Is Hook future-proof?

Can Hook links be reverse-engineered? Is there some way to extract information from the database? I’m concerned about whether Hook connections will be accessible in 10-25 years, and beyond?

Possibly you intend to keep developing Hook for that long and longer, but many developers of now-defunct apps would have said the same.

Thanks for asking @MitchWagner. Hook was conceived from day 1 with addressing these concerns in mind–hence the multiple ways in which it does. (We have roots in the UNIX realm. We recall that the success of Apple was partly due to its roots in that world and would like Apple itself not to forget it). We @ CogSci Apps Corp. have spoken to this in Openness – Hook. You’ll notice that there are different ways to get data in and out of Hook. External devs (e.g., @ttscoff) are already making use of Hook automation. Additional answers are in that document. And we intend to add to that in the future too to address more contingencies (like take-overs). Our own research, that of our growing network of research collaborators, and others also leverage Hook – research needs to be timeless.


Interesting. Thank you. It certainly seems that you have gone about as far with regard to future proofing as it is possible to go.

The one type of link that seems dangerous is the link to a document in the finder, and there does not seem to be any way around that. Sure, a person can use the full path link instead, but future proofing means that the person can never move that document to another folder – not tomorrow, and next year, and not in 25 years.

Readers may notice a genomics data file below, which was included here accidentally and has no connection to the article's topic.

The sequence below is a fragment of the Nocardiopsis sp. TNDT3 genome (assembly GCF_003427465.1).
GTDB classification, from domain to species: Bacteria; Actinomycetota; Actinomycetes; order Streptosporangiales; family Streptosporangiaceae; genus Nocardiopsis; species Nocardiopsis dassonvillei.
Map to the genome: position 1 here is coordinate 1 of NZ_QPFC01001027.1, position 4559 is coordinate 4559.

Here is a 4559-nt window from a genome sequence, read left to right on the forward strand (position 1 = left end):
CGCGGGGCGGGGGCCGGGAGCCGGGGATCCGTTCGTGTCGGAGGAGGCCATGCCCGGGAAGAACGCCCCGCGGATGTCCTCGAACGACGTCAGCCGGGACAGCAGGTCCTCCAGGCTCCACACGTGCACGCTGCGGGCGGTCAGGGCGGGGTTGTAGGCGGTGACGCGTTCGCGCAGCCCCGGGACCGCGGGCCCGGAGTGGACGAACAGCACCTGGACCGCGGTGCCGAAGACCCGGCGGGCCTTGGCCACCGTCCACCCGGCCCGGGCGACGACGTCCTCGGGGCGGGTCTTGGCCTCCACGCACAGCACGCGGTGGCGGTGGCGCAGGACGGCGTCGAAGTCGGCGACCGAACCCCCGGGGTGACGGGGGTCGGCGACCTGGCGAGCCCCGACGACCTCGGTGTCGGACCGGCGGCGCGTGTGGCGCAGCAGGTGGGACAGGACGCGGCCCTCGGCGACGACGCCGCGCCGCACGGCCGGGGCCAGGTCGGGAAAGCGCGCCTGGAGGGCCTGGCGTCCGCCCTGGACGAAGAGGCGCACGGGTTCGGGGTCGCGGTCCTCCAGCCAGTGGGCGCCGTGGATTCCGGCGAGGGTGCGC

Although I’m the public representative of the company, we are not just one person but a corporation with several members, distributed geographically in Canada. We have multiple highly successful advisors (including some help from SFUVentureLabs) and a very promising product road map, the beginnings of which early adopters have already seen unfold. The “Sci” in CogSci Apps is a nod to the fact that our products stem from serious research and is meant to support serious research. There are countless examples of commercially viable research tools. We feel that Hook is a great example of that. I myself have multiple research projects with multiple teams of researchers. My view of integrative cognitive science and education research in which I participate is that it is not sufficient to just do research and pontificate about learning/education. One ought to have activities outside of academia that test, demonstrate and help refine one’s theorizing. Hook has become inscribed in multiple research programmes, which substantiates our commitment. Wording will need to be added to the document to make it clear that CogSci Apps Corp. would not allow the product’s functionality to become unavailable, and would rather make it (at least key aspects) open source. That’s the spirit of it. The company’s position is that momentum and buy in of the tool have put it over a critical threshold.